Investigations are identified through a variety of sources, including complaints from participants or others, media reports, referrals from the national office or other governmental agencies, computer targeting, and reviews of the Form 5500. Therefore, depending on the issues to be reviewed, they may or may not use the Form 5500 as the basis for initiating an investigation. Mr. Quigley testified that in most instances the Form 5500 is not the primary source of identification for targeting purposes.

Oftentimes they do not use the Form 5500 to make a decision to open an investigation. Mr. Quigley testified that the most common abuse for H&W plans is in the area of small unfunded medical plans that are not required to file Form 5500s that find themselves in a position not to be able to pay benefits at some point in time, either because of the economics of the business itself going bad or some other reason. It is not uncommon for people to contact the DOL and complain when they have not been receiving benefits, and that initiates the reviews.

Since the single employer plan filing universe is not complete (because most plans are exempted from filing), EBSA had to select a target sample for a 2001 Health Disclosure and Claims Issue (“HDCI”) project by going through a Dun & Bradstreet listing and comparing the list with the filers, and then calling these employers to inquire if they had a health plan. It was noted that this was a very difficult process as it was time consuming and resource intensive.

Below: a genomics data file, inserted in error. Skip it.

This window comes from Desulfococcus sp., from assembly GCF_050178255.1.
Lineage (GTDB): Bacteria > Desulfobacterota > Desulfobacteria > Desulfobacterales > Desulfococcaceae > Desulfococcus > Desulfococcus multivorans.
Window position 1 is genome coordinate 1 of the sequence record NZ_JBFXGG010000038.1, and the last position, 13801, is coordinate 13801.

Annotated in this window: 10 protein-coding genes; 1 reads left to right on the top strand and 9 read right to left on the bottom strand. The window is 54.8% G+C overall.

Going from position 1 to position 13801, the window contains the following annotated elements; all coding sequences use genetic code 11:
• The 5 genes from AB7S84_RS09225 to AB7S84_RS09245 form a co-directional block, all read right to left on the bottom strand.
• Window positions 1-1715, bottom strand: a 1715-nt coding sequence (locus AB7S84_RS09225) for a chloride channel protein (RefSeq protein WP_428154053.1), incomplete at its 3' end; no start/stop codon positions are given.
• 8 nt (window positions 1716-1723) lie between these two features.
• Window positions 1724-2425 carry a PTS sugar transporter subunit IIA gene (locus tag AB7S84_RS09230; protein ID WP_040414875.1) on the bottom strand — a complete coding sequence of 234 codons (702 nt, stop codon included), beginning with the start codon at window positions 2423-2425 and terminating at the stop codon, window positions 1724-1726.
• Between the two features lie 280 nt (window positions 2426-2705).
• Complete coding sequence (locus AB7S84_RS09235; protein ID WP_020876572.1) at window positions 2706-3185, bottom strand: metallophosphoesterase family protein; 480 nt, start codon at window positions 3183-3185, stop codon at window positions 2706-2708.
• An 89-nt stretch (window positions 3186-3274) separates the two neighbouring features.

Mr. Quigley testified that reviewing Form 5500 data for multi-employer plans is particularly helpful in deciding to review their operations because the range of potential issues is much broader than for single employer plans. In addition to reviewing disclosure and benefit payment issues, they may also look at investment practices, trustee expenses and specific items like insurance rebate issues.

In a study that the Office started in 2001, of the 1,300 investigations, about one-fourth to one-third (approximately 400 investigations) were of multi-employer plans. This has always been an area of concern because of the unique nature of multi-employers plans, and the large amount of money that they take in and pay out, and have to handle from year-to-year.

Mr. Quigley also testified that his office gets some very substantial information from the Schedule A about the insurance arrangements, the premiums being paid, the commissions being paid, the agencies being used to provide the insurance, and if there is any financial information on the backside for rate refunds.

The Department of Labor was also asked their thoughts regarding the usefulness of the health and welfare audit requirement. Mr. Quigley testified that he believes the audit requirement serves as a discipline to ensure that the data that is filed with the DOL on the Form is reliable and accurate for the agencies that use the data for enforcement, disclosure, or research purposes.

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Plan Sponsor Issues

There was much witness testimony regarding plan sponsor confusion surrounding the Form 5500 requirements for health and welfare plans. ERISA §3(1) defines an employee welfare benefit plan as a plan, fund, or program established or maintained by an employer or employee organization to provide certain benefits for participants or their beneficiaries.

Plans providing the following types of health and welfare benefits, whether insured, funded, or self-funded, are subject to ERISA:

  • medical, surgical, or hospital benefits

  • some employee assistance programs,

  • sickness or accident benefits

  • disability benefits

  • death benefits

  • supplemental unemployment or vacation benefits

  • apprenticeship, or other training programs

  • day care centers